You might call it a central banker's nightmare. The vice-chairman of the Federal Reserve Board declares unabashedly that he is a Keynesian. Moreover, he invokes the Nixon dictum of two decades ago that "we are all Keynesians now." Then he proceeds to admonish the guardians of the world's monetary system to stop fixating on inflation and start doing something about high
It was fo dream. That's what Alan S. Blinder, President Clinton's recent appointee to the Fed, told a high-powered audience of the world's central bankers and economists at a symposium last week in Jackson Hole, Wyo., organized by the Federal Reserve Bank of Kansas City. Blinder said that high European unemployment rates--81/2% in Germany and 12% in France--were not structural in nature, as the European central bankers claimed, but rather remnants of the recent recession. He argued, therefore, that two to three percentage points could be lopped off the unemployment rates by easing monetary policy--without raising inflation.
Should the Fed be practicing what Blinder is preaching to the Europeans? No, says the vice-chairman. Unlike Europe, U.S. unemployment, now at 6.1%, is almost to the point where easing money would ignite inflation. The implication was clear: The Fed was on the mark in raising short rates for a fifth time this year on Aug. 16, a move that Blinder supported in his first vote as a Fed member.
INFLATION GENIE. But Blinder may be wearing blinders when it comes to the U.S. economy. There's a convincing case to be made that U.S. unemployment could fall appreciably without letting the inflation genie out of the bottle. At issue is what economists call "the natural rate of unemployment." Here's the idea: Unemployment tends to move toward its natural level, much as water seeks its own level. If employment surges--and pushes the unemployment rate below the natural rate--then wages and prices start to climb.
Blinder argues that today's unemployment is about at its natural rate. And Edmund S. Phelps of Columbia University told the conference that the natural rate had risen to 6.5%.
True, the natural unemployment rate is higher than it was 40 years ago. In the 1950s and early 1960s, economists put it at 4%. Because more women were working and unemployment benefits were rising (allowing people to stay jobless longer), the rate increased by the early 1970s to perhaps 5.5%. But the 1994 Economic Report of the President prepared by the Council of Economic Advisers, of which Blinder was a member until his Fed appointment in June, concluded that "there was little evidence of any increase since then." Listen to Blinder in January at the American Economic Assn. meetings: "Is the natural rate 6% or higher? We do not accept that. We use a number closer to 5.5%. And that makes a difference."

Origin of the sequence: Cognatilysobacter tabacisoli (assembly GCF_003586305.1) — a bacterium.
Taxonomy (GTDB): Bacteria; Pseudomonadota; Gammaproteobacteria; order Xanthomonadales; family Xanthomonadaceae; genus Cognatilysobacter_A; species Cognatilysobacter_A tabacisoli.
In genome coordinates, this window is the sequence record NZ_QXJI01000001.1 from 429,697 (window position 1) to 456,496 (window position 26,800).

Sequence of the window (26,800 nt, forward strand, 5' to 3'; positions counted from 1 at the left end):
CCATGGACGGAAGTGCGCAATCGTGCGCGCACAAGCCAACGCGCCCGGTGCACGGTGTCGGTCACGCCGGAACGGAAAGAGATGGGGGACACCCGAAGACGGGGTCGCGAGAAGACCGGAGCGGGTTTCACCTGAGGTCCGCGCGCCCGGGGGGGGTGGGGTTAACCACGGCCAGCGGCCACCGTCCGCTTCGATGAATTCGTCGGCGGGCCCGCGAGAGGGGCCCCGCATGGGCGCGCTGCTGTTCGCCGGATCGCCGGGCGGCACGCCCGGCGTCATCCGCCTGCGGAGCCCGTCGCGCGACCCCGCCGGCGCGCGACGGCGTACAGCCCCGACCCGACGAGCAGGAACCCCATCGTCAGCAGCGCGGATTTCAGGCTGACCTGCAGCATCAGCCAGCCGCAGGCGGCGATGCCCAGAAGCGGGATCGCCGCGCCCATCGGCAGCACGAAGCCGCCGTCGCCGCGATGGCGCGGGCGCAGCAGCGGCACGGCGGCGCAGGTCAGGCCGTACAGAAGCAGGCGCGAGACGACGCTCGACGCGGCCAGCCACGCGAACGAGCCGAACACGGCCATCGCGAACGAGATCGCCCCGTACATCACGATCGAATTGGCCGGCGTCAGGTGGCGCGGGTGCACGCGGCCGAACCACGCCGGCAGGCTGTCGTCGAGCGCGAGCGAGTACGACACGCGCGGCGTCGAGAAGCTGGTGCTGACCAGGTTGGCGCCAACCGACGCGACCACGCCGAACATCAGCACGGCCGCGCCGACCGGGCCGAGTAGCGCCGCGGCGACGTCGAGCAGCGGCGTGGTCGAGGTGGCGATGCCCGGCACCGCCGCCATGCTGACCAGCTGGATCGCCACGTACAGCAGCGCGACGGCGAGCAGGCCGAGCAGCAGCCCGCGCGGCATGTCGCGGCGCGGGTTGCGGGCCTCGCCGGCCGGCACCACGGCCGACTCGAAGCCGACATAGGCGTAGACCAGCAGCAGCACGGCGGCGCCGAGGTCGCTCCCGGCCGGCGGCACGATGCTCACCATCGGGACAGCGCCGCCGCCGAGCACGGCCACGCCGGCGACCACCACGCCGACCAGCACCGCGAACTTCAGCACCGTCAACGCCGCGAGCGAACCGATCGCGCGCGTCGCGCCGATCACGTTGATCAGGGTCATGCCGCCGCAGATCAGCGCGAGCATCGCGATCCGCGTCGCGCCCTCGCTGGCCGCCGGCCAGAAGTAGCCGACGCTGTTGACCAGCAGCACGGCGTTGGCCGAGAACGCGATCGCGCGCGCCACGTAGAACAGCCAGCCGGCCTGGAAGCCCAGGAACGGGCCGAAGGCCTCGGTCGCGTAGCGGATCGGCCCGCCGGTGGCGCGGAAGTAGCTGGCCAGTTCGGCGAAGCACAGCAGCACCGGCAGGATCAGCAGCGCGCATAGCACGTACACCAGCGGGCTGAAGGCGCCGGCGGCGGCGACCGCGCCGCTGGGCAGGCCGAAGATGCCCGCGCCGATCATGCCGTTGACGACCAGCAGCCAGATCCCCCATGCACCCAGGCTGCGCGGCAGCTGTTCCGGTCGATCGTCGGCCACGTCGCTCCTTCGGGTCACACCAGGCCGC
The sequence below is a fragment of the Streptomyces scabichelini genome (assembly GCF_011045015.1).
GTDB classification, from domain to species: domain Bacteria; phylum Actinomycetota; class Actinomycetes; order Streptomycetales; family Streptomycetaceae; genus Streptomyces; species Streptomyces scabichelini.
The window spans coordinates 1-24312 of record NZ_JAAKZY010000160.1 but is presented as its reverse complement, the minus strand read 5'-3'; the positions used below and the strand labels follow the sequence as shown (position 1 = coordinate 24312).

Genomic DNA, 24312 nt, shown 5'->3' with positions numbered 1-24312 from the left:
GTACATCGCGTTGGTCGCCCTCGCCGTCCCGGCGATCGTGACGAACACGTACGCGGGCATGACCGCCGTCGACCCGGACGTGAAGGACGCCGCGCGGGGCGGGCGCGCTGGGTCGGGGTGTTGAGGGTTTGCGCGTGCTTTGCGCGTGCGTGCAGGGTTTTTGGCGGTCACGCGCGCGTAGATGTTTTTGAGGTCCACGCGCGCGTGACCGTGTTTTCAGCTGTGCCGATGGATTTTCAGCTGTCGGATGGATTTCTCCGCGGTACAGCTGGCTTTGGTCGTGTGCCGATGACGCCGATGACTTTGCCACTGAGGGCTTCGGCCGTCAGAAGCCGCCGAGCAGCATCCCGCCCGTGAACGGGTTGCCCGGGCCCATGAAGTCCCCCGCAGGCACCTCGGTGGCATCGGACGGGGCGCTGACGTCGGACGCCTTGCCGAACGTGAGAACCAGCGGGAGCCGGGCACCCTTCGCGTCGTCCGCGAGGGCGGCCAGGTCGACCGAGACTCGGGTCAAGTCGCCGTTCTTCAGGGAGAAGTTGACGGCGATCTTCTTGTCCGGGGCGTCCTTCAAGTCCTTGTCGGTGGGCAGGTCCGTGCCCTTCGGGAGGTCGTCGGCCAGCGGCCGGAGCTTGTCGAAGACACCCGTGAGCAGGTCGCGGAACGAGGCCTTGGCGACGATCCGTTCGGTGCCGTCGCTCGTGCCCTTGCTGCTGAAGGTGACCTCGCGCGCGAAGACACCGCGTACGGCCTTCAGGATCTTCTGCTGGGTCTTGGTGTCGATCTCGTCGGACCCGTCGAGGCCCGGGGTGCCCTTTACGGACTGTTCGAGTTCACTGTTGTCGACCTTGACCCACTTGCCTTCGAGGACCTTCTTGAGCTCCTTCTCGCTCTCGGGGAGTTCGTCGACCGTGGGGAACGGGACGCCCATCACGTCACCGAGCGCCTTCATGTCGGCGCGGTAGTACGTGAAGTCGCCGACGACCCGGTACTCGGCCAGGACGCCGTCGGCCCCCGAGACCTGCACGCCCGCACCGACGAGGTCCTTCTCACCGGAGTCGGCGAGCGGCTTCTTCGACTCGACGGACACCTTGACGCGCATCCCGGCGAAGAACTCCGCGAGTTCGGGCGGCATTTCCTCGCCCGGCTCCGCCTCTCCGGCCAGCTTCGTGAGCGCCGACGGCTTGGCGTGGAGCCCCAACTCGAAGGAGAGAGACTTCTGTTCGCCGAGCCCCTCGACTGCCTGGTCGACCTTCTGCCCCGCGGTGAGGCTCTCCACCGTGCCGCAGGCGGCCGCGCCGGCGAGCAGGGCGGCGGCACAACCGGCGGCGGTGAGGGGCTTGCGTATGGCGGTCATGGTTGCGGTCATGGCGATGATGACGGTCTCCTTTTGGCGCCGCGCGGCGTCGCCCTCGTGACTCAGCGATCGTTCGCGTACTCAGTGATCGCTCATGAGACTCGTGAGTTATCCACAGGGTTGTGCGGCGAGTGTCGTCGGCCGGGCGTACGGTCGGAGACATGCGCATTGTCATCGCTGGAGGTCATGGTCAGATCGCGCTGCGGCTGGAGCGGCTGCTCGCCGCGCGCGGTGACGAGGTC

In fact, the natural rate may be even lower than that, as forces in the economy drive it downward. So much so that the U.S. economy may be less inflation-prone than at any time since the 1950s. Over the past five years, more than 5 million immigrants have crossed U.S. borders. This wave of newcomers is putting a lid on wages, even as total employment surges. And the big gains are coming in such service jobs as retailing, which is almost entirely nonunion. Wage pressures there are largely nonexistent.
Just as important is the effect of trade on the U.S. economy. True, imports come to only 12% of gross domestic product, but that understates their impact on wages and prices. Cheaper imports force down prices of domestically produced goods and thus keep wages in those industries from rising.
The indirect effect of foreign competition is also potent. The threat of production moving overseas keeps workers from demanding higher pay. Even such services as computer programming are taking the heat, especially from India, notes Albert M. Wojnilower of CS First Boston Investment Management. "The natural rate may be a lot lower than the current jobless rate, and the gains from letting it get there could be enormous," he says.
More evidence of this thesis: If unemployment is at the natural rate, then prices should accelerate. That's simply not happening. The consumer price index shows a 2.8% rise over the past 12 months, the same as in the previous year. And the core rate of inflation, which excludes food and energy, rose 2.9% during the last year--down from 3.2% a year before.
All this suggests that employment can continue to grow smartly before wage and price pressures develop. The Fed should consider the advice its vice-chairman gave the Europeans. A wee bit of Keynesianism is in order.